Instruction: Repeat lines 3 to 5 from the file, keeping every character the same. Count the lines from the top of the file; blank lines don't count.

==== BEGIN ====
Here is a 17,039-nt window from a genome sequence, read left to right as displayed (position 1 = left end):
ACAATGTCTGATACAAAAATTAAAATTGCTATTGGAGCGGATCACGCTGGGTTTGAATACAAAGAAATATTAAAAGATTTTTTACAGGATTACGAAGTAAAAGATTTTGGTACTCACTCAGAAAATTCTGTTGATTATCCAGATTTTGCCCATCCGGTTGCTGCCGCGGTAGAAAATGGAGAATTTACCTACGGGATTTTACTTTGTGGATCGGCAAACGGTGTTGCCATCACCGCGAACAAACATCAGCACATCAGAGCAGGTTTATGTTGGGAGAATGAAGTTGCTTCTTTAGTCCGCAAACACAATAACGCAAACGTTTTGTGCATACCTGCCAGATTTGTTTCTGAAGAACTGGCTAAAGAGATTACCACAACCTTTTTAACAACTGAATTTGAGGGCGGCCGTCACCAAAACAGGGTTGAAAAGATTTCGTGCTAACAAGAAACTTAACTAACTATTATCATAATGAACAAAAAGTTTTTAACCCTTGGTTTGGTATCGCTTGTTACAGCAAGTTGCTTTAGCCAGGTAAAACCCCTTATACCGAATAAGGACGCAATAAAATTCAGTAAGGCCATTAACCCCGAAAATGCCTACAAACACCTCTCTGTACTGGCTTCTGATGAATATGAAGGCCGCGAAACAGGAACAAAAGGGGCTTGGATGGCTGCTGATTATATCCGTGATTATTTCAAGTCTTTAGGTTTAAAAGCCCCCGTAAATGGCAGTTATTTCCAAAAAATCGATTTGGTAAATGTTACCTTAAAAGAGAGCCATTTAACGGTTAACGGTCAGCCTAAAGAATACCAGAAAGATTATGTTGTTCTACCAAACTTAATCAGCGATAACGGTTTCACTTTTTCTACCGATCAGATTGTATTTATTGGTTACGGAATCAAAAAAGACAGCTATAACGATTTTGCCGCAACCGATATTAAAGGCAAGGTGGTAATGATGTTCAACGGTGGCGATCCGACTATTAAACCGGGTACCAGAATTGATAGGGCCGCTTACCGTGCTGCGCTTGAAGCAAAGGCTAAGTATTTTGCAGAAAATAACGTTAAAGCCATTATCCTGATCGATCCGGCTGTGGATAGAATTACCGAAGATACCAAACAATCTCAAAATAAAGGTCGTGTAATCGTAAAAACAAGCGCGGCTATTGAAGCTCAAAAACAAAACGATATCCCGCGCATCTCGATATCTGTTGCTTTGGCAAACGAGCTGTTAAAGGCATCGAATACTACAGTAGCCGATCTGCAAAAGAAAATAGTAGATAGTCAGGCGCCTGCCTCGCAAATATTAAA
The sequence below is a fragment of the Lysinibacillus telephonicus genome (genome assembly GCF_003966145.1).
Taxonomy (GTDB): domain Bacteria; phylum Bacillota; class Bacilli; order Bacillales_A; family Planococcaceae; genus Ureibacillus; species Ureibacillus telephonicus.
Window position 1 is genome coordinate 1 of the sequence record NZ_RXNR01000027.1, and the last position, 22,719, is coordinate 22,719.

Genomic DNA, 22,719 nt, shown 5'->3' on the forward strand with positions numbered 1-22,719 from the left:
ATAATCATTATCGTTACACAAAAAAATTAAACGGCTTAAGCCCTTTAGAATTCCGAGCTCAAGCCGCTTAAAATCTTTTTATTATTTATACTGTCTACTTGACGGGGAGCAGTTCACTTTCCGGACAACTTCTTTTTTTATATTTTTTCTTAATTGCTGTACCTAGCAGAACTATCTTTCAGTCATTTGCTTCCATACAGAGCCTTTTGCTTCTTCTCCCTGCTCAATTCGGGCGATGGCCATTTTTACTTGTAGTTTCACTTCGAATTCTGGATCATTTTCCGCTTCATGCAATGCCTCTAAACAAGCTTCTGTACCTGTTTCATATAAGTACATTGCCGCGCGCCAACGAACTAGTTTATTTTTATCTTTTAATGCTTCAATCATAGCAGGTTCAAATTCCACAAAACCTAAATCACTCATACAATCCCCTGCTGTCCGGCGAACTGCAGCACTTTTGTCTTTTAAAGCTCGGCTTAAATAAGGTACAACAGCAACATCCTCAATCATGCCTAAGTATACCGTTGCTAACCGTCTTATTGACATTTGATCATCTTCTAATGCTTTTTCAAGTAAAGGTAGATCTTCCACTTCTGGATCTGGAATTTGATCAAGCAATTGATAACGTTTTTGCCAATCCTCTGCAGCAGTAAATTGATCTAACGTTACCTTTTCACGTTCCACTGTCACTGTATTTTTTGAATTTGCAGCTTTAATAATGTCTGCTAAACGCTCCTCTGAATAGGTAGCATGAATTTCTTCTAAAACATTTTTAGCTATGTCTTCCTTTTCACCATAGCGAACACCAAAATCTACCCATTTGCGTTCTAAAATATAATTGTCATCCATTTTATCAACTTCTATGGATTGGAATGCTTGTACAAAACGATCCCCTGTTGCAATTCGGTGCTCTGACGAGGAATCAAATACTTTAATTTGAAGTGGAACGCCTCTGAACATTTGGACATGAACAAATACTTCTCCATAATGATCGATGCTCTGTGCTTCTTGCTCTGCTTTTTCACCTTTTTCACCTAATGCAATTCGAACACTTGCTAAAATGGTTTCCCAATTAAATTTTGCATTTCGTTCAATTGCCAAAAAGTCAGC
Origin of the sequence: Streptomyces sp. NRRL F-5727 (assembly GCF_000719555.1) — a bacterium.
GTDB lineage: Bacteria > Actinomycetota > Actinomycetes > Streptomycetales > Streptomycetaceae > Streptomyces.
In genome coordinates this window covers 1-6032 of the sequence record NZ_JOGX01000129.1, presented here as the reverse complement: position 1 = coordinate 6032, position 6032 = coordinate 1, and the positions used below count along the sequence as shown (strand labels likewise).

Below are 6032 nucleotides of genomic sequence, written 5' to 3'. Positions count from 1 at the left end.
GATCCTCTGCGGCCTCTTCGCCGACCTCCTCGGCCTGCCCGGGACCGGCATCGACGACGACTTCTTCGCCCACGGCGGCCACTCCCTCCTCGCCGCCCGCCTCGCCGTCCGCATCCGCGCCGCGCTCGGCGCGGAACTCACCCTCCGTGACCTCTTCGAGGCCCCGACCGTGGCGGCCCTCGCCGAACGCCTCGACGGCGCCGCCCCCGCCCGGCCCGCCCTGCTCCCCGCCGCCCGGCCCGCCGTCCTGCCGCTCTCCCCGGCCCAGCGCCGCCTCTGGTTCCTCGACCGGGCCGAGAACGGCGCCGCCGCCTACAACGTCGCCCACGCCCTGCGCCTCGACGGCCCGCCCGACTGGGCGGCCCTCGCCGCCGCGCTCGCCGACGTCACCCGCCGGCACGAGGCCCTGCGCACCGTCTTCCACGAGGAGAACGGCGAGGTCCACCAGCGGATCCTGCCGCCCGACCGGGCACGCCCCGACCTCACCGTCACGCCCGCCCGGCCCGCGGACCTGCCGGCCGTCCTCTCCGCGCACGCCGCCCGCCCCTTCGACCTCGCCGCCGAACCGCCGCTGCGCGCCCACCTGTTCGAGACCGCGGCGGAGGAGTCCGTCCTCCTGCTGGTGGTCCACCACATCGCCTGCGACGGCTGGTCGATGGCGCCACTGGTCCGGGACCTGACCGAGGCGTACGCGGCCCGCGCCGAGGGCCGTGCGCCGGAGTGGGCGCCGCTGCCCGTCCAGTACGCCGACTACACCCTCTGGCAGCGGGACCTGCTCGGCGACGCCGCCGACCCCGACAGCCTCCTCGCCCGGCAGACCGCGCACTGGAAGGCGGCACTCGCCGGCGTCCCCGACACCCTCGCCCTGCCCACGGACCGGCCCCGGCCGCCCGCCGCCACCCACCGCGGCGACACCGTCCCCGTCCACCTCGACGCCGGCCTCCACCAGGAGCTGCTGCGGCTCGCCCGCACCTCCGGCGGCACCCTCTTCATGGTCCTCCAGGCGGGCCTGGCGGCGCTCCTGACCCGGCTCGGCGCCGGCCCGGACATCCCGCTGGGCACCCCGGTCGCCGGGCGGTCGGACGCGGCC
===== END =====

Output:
The sequence below is a fragment of the Lysinibacillus telephonicus genome (genome assembly GCF_003966145.1).
Taxonomy (GTDB): domain Bacteria; phylum Bacillota; class Bacilli; order Bacillales_A; family Planococcaceae; genus Ureibacillus; species Ureibacillus telephonicus.
Window position 1 is genome coordinate 1 of the sequence record NZ_RXNR01000027.1, and the last position, 22,719, is coordinate 22,719.